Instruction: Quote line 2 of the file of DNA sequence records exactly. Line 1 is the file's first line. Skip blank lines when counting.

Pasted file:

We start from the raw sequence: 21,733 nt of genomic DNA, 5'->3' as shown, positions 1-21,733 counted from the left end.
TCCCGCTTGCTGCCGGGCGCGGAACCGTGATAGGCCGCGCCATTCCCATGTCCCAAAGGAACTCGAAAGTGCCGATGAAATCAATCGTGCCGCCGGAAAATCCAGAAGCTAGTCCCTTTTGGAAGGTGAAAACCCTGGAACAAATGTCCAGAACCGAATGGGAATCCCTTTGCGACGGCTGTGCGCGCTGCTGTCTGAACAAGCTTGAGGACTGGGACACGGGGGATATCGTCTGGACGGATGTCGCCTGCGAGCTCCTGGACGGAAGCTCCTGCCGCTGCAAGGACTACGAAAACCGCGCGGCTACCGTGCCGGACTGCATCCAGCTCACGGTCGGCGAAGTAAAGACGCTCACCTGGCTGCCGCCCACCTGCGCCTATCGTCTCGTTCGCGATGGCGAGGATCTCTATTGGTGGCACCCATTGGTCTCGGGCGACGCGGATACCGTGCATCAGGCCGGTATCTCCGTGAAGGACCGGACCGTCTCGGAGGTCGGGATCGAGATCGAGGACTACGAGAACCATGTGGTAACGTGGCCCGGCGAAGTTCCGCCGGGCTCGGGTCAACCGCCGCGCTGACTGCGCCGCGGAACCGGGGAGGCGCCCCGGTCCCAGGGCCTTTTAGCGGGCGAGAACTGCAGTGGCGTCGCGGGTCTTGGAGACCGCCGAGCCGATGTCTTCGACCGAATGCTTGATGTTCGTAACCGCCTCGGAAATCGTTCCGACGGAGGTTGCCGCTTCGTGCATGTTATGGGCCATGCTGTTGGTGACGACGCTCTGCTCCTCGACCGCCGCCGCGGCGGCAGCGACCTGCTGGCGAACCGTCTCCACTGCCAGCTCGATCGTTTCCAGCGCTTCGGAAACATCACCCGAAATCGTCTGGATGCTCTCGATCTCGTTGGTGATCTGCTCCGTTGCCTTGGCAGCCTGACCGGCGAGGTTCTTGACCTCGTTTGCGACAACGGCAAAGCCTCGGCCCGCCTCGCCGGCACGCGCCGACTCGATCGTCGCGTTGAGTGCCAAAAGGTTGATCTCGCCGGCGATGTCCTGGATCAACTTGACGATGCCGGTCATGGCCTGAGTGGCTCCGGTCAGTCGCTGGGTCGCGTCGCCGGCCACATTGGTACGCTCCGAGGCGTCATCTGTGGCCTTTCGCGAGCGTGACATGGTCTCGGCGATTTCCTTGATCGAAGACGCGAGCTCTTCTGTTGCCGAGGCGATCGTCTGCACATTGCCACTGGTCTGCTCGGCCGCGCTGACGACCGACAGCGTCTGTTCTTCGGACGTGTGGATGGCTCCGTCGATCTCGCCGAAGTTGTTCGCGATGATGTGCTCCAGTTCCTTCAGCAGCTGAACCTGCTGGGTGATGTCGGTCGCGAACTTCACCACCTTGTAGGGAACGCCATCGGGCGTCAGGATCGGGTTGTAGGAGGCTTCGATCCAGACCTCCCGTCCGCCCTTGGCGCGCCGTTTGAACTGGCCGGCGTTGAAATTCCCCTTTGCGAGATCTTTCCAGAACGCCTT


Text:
TCCCGCTTGCTGCCGGGCGCGGAACCGTGATAGGCCGCGCCATTCCCATGTCCCAAAGGAACTCGAAAGTGCCGATGAAATCAATCGTGCCGCCGGAAAATCCAGAAGCTAGTCCCTTTTGGAAGGTGAAAACCCTGGAACAAATGTCCAGAACCGAATGGGAATCCCTTTGCGACGGCTGTGCGCGCTGCTGTCTGAACAAGCTTGAGGACTGGGACACGGGGGATATCGTCTGGACGGATGTCGCCTGCGAGCTCCTGGACGGAAGCTCCTGCCGCTGCAAGGACTACGAAAACCGCGCGGCTACCGTGCCGGACTGCATCCAGCTCACGGTCGGCGAAGTAAAGACGCTCACCTGGCTGCCGCCCACCTGCGCCTATCGTCTCGTTCGCGATGGCGAGGATCTCTATTGGTGGCACCCATTGGTCTCGGGCGACGCGGATACCGTGCATCAGGCCGGTATCTCCGTGAAGGACCGGACCGTCTCGGAGGTCGGGATCGAGATCGAGGACTACGAGAACCATGTGGTAACGTGGCCCGGCGAAGTTCCGCCGGGCTCGGGTCAACCGCCGCGCTGACTGCGCCGCGGAACCGGGGAGGCGCCCCGGTCCCAGGGCCTTTTAGCGGGCGAGAACTGCAGTGGCGTCGCGGGTCTTGGAGACCGCCGAGCCGATGTCTTCGACCGAATGCTTGATGTTCGTAACCGCCTCGGAAATCGTTCCGACGGAGGTTGCCGCTTCGTGCATGTTATGGGCCATGCTGTTGGTGACGACGCTCTGCTCCTCGACCGCCGCCGCGGCGGCAGCGACCTGCTGGCGAACCGTCTCCACTGCCAGCTCGATCGTTTCCAGCGCTTCGGAAACATCACCCGAAATCGTCTGGATGCTCTCGATCTCGTTGGTGATCTGCTCCGTTGCCTTGGCAGCCTGACCGGCGAGGTTCTTGACCTCGTTTGCGACAACGGCAAAGCCTCGGCCCGCCTCGCCGGCACGCGCCGACTCGATCGTCGCGTTGAGTGCCAAAAGGTTGATCTCGCCGGCGATGTCCTGGATCAACTTGACGATGCCGGTCATGGCCTGAGTGGCTCCGGTCAGTCGCTGGGTCGCGTCGCCGGCCACATTGGTACGCTCCGAGGCGTCATCTGTGGCCTTTCGCGAGCGTGACATGGTCTCGGCGATTTCCTTGATCGAAGACGCGAGCTCTTCTGTTGCCGAGGCGATCGTCTGCACATTGCCACTGGTCTGCTCGGCCGCGCTGACGACCGACAGCGTCTGTTCTTCGGACGTGTGGATGGCTCCGTCGATCTCGCCGAAGTTGTTCGCGATGATGTGCTCCAGTTCCTTCAGCAGCTGAACCTGCTGGGTGATGTCGGTCGCGAACTTCACCACCTTGTAGGGAACGCCATCGGGCGTCAGGATCGGGTTGTAGGAGGCTTCGATCCAGACCTCCCGTCCGCCCTTGGCGCGCCGTTTGAACTGGCCGGCGTTGAAATTCCCCTTTGCGAGATCTTTCCAGAACGCCTT